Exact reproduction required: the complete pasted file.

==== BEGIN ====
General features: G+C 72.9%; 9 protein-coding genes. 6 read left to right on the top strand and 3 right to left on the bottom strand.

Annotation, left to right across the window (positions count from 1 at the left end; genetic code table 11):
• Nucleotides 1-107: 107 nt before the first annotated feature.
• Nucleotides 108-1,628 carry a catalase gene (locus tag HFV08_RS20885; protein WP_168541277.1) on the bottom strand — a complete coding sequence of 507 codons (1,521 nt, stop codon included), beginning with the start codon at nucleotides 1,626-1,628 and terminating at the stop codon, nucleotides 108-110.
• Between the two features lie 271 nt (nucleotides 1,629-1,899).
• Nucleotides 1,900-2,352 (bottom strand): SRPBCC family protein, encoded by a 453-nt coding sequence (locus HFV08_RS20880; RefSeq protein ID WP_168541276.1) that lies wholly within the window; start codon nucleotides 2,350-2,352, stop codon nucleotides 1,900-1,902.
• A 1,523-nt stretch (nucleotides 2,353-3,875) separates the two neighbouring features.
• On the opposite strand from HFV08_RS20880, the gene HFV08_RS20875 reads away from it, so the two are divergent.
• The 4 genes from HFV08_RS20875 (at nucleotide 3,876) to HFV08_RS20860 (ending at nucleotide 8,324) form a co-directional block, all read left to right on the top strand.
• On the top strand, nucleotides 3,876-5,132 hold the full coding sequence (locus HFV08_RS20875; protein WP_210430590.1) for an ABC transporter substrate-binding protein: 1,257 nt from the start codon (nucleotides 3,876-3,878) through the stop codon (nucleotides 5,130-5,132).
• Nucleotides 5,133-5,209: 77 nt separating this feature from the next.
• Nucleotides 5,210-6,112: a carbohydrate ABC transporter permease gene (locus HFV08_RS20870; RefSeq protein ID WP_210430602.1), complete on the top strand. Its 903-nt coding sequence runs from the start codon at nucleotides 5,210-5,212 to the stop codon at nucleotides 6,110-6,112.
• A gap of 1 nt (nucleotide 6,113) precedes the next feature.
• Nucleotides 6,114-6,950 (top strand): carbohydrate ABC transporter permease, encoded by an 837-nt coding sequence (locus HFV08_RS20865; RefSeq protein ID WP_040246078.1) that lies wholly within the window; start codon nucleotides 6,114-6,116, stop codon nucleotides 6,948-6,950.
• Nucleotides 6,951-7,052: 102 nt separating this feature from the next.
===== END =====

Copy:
General features: G+C 72.9%; 9 protein-coding genes. 6 read left to right on the top strand and 3 right to left on the bottom strand.

Annotation, left to right across the window (positions count from 1 at the left end; genetic code table 11):
• Nucleotides 1-107: 107 nt before the first annotated feature.
• Nucleotides 108-1,628 carry a catalase gene (locus tag HFV08_RS20885; protein WP_168541277.1) on the bottom strand — a complete coding sequence of 507 codons (1,521 nt, stop codon included), beginning with the start codon at nucleotides 1,626-1,628 and terminating at the stop codon, nucleotides 108-110.
• Between the two features lie 271 nt (nucleotides 1,629-1,899).
• Nucleotides 1,900-2,352 (bottom strand): SRPBCC family protein, encoded by a 453-nt coding sequence (locus HFV08_RS20880; RefSeq protein ID WP_168541276.1) that lies wholly within the window; start codon nucleotides 2,350-2,352, stop codon nucleotides 1,900-1,902.
• A 1,523-nt stretch (nucleotides 2,353-3,875) separates the two neighbouring features.
• On the opposite strand from HFV08_RS20880, the gene HFV08_RS20875 reads away from it, so the two are divergent.
• The 4 genes from HFV08_RS20875 (at nucleotide 3,876) to HFV08_RS20860 (ending at nucleotide 8,324) form a co-directional block, all read left to right on the top strand.
• On the top strand, nucleotides 3,876-5,132 hold the full coding sequence (locus HFV08_RS20875; protein WP_210430590.1) for an ABC transporter substrate-binding protein: 1,257 nt from the start codon (nucleotides 3,876-3,878) through the stop codon (nucleotides 5,130-5,132).
• Nucleotides 5,133-5,209: 77 nt separating this feature from the next.
• Nucleotides 5,210-6,112: a carbohydrate ABC transporter permease gene (locus HFV08_RS20870; RefSeq protein ID WP_210430602.1), complete on the top strand. Its 903-nt coding sequence runs from the start codon at nucleotides 5,210-5,212 to the stop codon at nucleotides 6,110-6,112.
• A gap of 1 nt (nucleotide 6,113) precedes the next feature.
• Nucleotides 6,114-6,950 (top strand): carbohydrate ABC transporter permease, encoded by an 837-nt coding sequence (locus HFV08_RS20865; RefSeq protein ID WP_040246078.1) that lies wholly within the window; start codon nucleotides 6,114-6,116, stop codon nucleotides 6,948-6,950.
• Nucleotides 6,951-7,052: 102 nt separating this feature from the next.